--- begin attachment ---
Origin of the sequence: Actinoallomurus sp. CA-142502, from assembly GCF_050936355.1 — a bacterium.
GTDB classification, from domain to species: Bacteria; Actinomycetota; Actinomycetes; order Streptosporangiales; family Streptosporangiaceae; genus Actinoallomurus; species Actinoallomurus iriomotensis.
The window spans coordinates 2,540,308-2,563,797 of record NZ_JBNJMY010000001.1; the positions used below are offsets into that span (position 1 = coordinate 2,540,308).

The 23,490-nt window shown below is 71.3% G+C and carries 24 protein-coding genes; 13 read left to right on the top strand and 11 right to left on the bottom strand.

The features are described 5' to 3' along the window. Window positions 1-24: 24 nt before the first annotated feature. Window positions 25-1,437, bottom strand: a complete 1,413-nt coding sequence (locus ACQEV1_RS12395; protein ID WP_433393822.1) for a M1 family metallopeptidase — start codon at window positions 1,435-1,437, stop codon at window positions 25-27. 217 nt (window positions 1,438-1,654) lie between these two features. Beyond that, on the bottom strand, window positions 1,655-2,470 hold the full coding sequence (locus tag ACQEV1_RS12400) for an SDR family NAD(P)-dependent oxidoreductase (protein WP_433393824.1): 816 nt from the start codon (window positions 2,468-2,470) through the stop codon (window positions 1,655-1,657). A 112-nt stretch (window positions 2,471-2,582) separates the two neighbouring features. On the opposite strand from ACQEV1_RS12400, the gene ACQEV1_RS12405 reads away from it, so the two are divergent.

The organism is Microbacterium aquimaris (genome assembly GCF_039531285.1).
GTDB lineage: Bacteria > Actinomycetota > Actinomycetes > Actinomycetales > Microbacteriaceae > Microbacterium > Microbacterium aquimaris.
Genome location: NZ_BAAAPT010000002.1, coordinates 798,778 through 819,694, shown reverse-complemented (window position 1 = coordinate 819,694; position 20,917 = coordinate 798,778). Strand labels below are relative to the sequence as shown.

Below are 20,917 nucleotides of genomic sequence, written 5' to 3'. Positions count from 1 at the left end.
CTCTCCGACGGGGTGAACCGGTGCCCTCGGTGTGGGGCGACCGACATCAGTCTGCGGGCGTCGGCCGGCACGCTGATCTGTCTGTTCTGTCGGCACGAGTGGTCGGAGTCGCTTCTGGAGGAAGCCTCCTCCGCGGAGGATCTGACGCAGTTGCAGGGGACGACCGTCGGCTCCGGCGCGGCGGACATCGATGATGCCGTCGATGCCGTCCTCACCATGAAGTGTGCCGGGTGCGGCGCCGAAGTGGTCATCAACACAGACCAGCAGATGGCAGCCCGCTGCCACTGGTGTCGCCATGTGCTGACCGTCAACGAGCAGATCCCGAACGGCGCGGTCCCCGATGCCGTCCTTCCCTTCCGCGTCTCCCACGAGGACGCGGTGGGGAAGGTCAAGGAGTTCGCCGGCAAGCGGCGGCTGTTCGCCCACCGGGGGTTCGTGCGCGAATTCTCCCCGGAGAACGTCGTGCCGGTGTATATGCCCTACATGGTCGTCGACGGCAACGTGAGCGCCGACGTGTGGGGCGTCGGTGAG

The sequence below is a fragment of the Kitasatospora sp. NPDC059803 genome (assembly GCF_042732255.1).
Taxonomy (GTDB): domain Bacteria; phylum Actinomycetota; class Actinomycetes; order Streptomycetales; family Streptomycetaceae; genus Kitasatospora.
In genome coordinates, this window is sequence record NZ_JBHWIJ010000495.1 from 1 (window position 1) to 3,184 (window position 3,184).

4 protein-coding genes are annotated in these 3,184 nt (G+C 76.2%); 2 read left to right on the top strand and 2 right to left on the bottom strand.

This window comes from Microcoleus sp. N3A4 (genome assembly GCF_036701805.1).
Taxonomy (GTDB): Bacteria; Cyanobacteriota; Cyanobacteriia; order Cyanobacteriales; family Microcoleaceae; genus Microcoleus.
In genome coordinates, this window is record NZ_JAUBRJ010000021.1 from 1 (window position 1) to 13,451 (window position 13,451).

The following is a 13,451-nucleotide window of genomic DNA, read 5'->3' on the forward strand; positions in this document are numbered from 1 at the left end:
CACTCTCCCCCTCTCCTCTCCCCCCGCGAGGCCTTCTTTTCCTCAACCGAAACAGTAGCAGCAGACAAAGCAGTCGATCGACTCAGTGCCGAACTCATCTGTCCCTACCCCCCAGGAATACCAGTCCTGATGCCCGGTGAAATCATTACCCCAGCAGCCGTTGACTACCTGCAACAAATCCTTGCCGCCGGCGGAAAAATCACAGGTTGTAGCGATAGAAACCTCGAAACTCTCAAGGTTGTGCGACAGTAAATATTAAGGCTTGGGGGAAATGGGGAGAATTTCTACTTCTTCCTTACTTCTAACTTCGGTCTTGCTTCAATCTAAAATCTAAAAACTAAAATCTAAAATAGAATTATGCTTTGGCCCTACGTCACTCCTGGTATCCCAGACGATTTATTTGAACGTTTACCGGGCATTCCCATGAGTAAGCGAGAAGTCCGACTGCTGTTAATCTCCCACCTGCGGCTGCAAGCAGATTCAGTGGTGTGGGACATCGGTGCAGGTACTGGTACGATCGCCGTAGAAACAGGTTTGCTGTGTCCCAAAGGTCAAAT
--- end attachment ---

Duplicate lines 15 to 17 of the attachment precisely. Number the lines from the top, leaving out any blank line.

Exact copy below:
This window comes from Microcoleus sp. N3A4 (genome assembly GCF_036701805.1).
Taxonomy (GTDB): Bacteria; Cyanobacteriota; Cyanobacteriia; order Cyanobacteriales; family Microcoleaceae; genus Microcoleus.
In genome coordinates, this window is record NZ_JAUBRJ010000021.1 from 1 (window position 1) to 13,451 (window position 13,451).